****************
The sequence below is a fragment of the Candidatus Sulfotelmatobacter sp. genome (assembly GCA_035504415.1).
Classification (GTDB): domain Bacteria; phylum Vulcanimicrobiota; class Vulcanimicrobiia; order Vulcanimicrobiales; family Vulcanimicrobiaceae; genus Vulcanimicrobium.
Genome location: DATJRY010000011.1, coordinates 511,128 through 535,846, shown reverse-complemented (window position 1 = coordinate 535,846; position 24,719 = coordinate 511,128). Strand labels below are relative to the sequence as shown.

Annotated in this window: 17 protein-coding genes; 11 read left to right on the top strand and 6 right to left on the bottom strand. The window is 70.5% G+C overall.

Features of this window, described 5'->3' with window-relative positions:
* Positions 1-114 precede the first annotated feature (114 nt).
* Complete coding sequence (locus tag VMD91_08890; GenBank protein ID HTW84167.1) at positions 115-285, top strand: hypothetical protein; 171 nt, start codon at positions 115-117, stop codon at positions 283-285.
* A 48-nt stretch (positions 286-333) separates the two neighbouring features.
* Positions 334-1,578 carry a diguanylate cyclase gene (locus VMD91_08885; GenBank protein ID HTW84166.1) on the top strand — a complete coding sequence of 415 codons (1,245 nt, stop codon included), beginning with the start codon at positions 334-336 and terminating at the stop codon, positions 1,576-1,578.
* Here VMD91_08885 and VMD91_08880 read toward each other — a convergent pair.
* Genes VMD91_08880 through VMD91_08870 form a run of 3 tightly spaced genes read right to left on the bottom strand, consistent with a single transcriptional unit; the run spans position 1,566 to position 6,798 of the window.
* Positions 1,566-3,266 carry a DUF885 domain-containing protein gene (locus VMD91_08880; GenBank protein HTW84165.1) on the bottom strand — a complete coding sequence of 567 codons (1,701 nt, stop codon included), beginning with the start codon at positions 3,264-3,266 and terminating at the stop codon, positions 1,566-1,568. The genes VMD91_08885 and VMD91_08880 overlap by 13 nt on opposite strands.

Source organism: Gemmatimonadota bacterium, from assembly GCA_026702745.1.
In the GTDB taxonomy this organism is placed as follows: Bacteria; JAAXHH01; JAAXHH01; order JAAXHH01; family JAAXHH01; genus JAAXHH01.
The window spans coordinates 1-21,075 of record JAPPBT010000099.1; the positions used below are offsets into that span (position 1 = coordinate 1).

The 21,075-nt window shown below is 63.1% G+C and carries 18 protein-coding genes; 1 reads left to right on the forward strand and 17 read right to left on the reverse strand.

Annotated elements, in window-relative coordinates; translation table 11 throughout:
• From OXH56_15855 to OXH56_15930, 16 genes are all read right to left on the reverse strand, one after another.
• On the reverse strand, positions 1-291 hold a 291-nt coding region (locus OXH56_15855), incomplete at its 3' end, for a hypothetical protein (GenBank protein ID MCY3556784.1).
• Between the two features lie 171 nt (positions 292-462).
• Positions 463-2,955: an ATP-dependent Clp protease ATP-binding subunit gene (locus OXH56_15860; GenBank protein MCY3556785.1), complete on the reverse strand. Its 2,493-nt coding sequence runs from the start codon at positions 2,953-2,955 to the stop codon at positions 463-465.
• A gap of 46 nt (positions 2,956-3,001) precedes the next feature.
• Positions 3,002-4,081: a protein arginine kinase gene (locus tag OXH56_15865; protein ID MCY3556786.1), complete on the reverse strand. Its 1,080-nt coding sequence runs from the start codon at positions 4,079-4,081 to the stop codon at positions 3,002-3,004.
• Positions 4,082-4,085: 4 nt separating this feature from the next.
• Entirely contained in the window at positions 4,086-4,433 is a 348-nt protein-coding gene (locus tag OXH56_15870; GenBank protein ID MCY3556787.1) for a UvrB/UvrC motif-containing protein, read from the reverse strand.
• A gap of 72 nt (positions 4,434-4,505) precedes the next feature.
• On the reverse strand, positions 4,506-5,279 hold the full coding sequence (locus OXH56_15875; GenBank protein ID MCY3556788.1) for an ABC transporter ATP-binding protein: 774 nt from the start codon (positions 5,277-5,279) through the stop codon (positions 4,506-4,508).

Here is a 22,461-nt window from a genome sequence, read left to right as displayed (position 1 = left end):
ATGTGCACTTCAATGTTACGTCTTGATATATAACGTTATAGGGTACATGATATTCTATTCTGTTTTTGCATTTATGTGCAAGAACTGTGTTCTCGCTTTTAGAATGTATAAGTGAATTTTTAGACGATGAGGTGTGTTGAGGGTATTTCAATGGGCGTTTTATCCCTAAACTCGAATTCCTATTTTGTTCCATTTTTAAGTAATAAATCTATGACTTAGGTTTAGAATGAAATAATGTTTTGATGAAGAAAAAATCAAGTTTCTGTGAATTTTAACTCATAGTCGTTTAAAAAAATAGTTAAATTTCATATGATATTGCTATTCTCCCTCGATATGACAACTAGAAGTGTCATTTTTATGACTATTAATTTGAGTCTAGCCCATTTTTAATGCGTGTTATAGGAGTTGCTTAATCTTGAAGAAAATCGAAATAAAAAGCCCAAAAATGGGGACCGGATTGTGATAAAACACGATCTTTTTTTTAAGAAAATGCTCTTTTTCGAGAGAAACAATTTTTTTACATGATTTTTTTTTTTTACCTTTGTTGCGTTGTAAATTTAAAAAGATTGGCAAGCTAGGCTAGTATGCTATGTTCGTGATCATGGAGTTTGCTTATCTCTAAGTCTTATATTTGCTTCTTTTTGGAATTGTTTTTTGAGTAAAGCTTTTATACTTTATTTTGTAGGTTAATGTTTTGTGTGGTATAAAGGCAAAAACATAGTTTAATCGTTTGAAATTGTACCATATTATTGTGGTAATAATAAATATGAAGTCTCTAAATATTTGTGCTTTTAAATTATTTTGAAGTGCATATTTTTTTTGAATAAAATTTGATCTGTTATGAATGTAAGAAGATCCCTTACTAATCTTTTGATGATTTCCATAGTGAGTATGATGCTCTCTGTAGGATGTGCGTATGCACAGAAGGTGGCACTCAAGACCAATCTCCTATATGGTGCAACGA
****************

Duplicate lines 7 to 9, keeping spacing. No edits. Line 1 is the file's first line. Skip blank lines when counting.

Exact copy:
* Complete coding sequence (locus tag VMD91_08890; GenBank protein ID HTW84167.1) at positions 115-285, top strand: hypothetical protein; 171 nt, start codon at positions 115-117, stop codon at positions 283-285.
* A 48-nt stretch (positions 286-333) separates the two neighbouring features.
* Positions 334-1,578 carry a diguanylate cyclase gene (locus VMD91_08885; GenBank protein ID HTW84166.1) on the top strand — a complete coding sequence of 415 codons (1,245 nt, stop codon included), beginning with the start codon at positions 334-336 and terminating at the stop codon, positions 1,576-1,578.